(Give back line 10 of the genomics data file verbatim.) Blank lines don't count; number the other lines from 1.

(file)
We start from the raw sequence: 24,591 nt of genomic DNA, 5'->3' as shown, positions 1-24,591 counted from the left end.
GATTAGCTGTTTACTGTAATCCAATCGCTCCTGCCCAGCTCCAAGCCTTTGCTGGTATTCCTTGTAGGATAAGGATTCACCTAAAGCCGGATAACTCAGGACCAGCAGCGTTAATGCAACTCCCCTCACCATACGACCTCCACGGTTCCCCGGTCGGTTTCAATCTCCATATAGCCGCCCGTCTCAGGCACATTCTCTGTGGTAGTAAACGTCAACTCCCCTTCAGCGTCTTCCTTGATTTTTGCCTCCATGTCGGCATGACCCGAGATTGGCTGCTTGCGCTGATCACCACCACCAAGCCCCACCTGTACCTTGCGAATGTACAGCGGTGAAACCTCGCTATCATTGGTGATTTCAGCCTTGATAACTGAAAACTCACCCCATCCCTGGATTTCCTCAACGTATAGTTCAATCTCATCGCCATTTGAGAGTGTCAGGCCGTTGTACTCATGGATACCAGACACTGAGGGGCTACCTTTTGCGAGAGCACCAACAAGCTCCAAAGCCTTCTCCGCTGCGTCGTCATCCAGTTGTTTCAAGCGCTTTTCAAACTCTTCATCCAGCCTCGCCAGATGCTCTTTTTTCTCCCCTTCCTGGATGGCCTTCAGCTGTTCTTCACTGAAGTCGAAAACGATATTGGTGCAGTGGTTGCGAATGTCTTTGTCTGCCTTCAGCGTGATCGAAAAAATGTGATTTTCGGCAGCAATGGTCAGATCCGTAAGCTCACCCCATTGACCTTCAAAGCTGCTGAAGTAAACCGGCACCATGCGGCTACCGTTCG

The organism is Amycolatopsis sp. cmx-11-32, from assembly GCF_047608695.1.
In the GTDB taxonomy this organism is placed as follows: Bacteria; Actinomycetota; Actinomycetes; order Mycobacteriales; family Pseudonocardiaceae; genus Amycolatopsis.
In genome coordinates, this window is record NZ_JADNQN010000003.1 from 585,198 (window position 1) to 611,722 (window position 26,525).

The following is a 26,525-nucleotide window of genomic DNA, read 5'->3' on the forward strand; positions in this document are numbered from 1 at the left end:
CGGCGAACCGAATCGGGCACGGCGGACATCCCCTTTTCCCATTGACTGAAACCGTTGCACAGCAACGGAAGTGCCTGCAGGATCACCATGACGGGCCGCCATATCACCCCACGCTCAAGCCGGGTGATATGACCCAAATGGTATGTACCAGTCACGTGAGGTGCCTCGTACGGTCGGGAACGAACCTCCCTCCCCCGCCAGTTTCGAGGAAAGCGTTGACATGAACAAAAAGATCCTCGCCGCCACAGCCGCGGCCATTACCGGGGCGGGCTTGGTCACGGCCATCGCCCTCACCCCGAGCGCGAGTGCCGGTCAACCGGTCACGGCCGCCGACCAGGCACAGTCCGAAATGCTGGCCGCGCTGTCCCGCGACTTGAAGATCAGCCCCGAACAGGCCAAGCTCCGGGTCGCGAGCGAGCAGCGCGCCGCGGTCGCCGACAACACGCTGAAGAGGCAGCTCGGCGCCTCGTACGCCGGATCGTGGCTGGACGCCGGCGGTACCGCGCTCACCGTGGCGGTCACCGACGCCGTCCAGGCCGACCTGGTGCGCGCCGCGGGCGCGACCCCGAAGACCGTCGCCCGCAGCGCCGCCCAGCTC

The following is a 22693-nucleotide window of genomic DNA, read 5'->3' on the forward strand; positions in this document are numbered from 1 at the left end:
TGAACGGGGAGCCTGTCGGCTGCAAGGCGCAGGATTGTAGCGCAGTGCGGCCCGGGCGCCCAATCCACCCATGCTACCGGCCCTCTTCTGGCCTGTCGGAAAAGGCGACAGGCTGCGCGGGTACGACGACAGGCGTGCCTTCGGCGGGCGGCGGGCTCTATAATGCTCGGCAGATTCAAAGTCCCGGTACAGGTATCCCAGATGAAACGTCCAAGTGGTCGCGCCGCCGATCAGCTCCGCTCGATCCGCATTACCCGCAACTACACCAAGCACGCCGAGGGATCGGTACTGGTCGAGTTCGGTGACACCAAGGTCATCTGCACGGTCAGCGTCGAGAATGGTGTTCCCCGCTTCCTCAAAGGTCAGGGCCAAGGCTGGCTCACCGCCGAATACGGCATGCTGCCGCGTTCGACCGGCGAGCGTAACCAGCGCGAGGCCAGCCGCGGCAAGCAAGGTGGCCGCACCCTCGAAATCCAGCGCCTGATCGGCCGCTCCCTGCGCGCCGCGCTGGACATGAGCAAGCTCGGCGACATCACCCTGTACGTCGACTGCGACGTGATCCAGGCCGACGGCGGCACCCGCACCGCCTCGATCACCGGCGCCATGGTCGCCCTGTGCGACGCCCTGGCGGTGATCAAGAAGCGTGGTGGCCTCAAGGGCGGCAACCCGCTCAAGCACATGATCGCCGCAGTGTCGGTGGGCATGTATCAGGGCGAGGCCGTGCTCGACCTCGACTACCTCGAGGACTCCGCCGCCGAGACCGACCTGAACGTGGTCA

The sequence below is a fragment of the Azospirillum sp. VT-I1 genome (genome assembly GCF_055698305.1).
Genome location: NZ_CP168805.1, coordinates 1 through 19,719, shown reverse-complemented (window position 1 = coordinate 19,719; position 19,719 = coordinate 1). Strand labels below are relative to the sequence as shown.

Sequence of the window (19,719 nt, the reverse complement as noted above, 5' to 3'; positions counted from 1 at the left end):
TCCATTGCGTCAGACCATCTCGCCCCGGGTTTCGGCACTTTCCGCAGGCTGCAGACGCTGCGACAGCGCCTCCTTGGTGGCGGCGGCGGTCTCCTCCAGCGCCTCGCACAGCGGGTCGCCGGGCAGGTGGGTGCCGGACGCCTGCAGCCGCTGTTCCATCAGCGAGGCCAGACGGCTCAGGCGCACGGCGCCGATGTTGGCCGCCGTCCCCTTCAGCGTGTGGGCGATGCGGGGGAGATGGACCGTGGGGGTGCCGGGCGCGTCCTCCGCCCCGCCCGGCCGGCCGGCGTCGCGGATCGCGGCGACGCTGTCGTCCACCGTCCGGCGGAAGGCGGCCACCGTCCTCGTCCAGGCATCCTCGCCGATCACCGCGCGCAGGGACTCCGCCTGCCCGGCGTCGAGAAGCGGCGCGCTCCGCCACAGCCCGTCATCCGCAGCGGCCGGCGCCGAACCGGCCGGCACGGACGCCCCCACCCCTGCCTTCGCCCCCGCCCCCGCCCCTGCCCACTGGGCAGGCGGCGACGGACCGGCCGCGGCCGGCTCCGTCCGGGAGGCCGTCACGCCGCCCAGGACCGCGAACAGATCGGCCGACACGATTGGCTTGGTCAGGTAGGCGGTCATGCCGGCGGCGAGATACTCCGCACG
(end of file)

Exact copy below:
The sequence below is a fragment of the Azospirillum sp. VT-I1 genome (genome assembly GCF_055698305.1).